(NAPSI)—The National Oceanic and Atmospheric Administration (NOAA) predicts that it will be a wetter-than-average winter across most of the northern United States, extending from the northern Rockies to the eastern Great Lakes and the Ohio Valley. This could mean hazardous weather in some regions, including ice storms and windstorms that could knock out power. Now is the time to prepare the home in case of power outages.
A recent storm in the New England area brought down tree limbs and whole trees onto power lines, leaving more than a million people in the dark, with some of those power outages affecting homeowners for several days. Having emergency backup power is one way that homeowners can be prepared for whatever winter has in store, as well as any future storms.
Portable vs. home standby power
Two basic options exist for homeowners: portable generators and home standby generator systems. Both solutions can keep the house lights on, appliances working, and in the event of a weather-related power outage or other emergency, will keep the home the safest place to ride out the storm.
Portable gasoline generators work well as a quick solution to roll out during an outage. Generally, a portable unit is low maintenance, but Generac Power Systems reminds users that they should check and run their generator and even refresh the tank of gasoline to be ready for the season. Additionally, Generac advises on portable generator safety: these units need to be taken outside and kept far away from an opening to the home to keep carbon monoxide fumes outside.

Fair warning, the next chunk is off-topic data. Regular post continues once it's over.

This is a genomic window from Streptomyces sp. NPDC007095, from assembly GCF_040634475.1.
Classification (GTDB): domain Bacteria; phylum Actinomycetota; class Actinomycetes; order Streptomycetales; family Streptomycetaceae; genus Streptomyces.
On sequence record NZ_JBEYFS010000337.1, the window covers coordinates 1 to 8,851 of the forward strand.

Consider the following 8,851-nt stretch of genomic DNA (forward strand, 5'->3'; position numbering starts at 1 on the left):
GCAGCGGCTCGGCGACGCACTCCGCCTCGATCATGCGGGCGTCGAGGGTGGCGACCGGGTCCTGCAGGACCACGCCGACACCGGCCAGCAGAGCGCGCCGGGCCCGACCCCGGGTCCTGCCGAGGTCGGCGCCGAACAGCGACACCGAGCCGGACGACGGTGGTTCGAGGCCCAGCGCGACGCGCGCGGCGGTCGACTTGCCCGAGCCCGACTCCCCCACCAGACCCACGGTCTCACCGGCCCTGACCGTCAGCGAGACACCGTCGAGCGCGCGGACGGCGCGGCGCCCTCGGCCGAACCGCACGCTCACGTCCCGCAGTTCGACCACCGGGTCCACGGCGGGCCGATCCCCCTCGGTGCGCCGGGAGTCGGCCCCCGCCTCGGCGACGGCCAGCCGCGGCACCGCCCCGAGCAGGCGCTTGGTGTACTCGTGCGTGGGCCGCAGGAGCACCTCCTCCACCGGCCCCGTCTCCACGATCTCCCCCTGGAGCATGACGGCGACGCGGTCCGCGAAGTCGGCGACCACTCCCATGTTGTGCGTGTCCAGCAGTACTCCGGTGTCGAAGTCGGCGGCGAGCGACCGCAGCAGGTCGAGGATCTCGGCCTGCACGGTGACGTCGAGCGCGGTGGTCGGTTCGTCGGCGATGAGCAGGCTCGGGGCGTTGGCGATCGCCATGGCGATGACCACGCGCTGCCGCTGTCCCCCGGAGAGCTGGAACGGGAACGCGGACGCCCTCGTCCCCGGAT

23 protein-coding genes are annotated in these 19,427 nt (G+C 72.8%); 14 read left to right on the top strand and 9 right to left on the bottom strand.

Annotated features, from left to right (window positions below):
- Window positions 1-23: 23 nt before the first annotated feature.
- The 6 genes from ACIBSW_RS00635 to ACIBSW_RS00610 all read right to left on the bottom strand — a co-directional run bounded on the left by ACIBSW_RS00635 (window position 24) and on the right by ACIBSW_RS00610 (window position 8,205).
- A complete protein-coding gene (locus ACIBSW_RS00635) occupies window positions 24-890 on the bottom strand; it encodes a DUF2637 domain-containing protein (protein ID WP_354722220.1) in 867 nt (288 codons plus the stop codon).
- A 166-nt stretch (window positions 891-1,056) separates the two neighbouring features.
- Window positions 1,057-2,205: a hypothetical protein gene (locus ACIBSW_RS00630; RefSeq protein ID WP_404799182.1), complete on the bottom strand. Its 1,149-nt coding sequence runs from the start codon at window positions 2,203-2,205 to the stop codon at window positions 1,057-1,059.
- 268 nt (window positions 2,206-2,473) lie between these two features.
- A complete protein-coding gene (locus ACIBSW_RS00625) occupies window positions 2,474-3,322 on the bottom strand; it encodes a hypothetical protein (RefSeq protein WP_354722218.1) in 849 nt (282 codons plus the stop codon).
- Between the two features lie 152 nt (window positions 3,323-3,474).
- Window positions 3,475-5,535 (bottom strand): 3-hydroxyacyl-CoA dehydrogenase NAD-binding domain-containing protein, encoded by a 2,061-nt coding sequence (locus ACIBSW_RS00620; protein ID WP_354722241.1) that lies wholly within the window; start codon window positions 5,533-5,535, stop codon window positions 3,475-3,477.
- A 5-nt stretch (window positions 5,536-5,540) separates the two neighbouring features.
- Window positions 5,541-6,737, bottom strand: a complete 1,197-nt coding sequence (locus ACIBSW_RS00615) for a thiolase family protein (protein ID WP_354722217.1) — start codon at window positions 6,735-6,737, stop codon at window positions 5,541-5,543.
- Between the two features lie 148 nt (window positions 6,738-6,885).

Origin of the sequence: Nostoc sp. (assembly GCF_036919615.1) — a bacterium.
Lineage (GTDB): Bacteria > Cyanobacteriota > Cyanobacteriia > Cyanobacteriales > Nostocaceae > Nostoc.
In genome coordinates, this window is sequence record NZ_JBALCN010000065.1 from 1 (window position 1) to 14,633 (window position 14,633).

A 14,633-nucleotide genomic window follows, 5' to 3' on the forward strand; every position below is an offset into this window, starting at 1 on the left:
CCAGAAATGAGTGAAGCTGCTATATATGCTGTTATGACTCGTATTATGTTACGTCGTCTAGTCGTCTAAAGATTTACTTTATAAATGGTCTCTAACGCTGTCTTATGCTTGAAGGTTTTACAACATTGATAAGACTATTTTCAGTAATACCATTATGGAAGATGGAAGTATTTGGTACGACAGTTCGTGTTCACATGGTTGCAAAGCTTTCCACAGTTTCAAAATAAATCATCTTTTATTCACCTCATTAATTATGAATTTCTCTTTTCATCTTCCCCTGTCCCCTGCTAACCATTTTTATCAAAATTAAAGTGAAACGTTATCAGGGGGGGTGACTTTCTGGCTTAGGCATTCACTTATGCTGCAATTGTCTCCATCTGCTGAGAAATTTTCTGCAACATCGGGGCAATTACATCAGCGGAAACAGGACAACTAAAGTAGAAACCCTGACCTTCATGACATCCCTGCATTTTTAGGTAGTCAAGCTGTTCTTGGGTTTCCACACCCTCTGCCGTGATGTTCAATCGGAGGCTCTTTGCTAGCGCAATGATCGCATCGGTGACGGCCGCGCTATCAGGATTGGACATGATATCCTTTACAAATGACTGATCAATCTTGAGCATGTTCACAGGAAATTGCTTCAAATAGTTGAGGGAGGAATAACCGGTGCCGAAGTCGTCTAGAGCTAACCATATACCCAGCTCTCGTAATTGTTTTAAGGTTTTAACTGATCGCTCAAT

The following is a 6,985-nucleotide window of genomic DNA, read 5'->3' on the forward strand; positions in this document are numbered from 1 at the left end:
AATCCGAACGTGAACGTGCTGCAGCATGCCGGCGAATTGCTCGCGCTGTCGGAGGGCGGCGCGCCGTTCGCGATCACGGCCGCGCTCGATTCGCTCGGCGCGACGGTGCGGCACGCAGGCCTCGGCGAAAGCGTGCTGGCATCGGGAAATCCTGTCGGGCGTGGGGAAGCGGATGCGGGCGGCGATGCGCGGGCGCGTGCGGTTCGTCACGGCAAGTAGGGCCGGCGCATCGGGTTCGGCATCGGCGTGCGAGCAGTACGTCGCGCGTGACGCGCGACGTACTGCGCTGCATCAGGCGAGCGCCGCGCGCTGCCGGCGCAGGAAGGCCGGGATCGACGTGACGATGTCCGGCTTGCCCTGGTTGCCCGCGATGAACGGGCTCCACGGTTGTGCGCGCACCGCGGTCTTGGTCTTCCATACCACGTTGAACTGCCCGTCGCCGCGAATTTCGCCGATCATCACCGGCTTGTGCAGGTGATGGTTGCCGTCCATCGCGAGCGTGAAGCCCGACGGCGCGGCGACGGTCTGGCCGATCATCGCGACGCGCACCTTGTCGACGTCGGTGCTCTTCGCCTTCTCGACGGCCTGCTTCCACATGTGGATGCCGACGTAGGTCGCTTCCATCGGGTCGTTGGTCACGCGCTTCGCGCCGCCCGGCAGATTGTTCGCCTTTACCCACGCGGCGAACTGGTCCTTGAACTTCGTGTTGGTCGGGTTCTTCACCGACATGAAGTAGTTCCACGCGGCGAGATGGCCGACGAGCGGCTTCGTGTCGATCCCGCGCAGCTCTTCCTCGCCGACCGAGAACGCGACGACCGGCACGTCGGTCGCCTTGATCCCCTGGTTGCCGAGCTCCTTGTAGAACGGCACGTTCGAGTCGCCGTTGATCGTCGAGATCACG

A more complete option is a permanently installed home standby generator. A Generac home standby unit is connected to a home’s existing natural gas or propane line, turning on automatically when utility power fails. Unlike portable generators, home standby generators must be professionally installed and sized to fit the home, so homeowners should allow time for an installation process.
Prepare your winter preparedness kit
In addition to having emergency backup power, homeowners should also have a winter emergency kit ready to go in case of a storm. Here’s a list of some items to be sure to include:
• A working carbon monoxide detector
• Gas to run generator
• Extension cord
• Water—one gallon of water per person per day for at least three days, for drinking and sanitation
• Food—at least a three-day supply of nonperishable food
• Can opener
• First aid kit
• Extra batteries
• Prescription medication
• Shovel—to create a safe space for the generator outdoors.
• Rubbing alcohol—for use as a deicer
• Fire extinguisher
• Books, games, puzzles or other activities for children.
On the Net:North American Precis Syndicate, Inc.(NAPSI)